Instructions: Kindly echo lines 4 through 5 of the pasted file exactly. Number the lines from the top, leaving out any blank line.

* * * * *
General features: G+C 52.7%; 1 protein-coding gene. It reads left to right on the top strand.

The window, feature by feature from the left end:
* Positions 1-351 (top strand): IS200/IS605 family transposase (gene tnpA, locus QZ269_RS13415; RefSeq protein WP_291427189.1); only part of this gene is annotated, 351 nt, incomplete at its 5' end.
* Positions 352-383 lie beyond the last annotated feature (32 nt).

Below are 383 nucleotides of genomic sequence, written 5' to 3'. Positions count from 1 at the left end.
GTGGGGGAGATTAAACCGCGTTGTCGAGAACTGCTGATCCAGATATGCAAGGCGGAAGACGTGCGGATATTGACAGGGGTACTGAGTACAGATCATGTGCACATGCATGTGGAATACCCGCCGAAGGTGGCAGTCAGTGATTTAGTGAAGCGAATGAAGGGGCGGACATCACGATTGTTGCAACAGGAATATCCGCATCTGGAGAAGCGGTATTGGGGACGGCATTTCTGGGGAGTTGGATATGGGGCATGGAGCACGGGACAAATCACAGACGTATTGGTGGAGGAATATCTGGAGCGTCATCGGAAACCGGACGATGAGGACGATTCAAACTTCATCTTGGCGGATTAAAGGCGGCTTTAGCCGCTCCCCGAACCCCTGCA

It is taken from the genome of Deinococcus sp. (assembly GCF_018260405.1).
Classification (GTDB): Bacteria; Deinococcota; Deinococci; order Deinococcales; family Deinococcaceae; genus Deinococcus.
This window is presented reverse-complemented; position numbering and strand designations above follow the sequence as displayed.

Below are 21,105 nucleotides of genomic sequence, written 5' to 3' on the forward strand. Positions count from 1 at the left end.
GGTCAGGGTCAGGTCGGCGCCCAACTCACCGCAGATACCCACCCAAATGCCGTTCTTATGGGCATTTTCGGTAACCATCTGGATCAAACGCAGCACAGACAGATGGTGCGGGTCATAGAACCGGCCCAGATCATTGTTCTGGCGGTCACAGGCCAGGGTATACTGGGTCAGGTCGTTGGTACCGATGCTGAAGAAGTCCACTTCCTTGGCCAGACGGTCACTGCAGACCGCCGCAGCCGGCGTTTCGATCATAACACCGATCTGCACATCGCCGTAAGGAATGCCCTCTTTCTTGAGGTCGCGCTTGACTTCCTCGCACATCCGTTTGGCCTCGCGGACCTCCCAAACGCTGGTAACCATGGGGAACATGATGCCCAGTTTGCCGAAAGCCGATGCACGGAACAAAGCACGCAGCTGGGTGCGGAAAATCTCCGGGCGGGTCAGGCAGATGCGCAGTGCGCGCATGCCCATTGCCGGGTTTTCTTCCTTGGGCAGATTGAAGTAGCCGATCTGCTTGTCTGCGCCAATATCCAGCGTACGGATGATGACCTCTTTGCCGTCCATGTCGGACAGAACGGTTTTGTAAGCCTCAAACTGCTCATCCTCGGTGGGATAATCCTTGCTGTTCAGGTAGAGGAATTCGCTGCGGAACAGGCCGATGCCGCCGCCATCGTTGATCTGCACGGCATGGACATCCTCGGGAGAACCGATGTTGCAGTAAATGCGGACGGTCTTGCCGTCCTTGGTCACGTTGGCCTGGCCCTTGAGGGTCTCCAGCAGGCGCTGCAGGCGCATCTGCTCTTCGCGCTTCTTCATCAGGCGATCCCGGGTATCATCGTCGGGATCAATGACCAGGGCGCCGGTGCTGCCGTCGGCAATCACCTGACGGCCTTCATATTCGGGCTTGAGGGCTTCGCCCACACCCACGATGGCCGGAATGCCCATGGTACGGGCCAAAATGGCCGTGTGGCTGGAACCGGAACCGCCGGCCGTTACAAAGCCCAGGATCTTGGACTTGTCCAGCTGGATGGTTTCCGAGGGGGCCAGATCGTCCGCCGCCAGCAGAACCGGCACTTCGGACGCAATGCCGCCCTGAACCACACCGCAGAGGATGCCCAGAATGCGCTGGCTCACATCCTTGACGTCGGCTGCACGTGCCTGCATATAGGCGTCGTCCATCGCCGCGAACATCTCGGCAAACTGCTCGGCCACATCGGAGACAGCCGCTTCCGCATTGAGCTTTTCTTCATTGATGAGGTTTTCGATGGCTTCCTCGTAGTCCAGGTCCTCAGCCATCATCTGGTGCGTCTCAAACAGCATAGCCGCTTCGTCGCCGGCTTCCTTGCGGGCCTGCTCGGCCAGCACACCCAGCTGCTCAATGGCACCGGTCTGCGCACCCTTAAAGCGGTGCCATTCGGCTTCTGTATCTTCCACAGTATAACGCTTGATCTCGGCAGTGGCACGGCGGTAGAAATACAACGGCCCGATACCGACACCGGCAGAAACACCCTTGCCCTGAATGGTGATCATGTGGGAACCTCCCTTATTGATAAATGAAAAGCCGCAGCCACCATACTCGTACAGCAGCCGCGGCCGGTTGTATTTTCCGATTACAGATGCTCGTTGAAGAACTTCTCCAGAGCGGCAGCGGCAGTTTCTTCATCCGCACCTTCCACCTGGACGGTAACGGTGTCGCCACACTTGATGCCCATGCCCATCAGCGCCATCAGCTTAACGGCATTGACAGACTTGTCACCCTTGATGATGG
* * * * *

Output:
* Positions 352-383 lie beyond the last annotated feature (32 nt).

Below are 383 nucleotides of genomic sequence, written 5' to 3'. Positions count from 1 at the left end.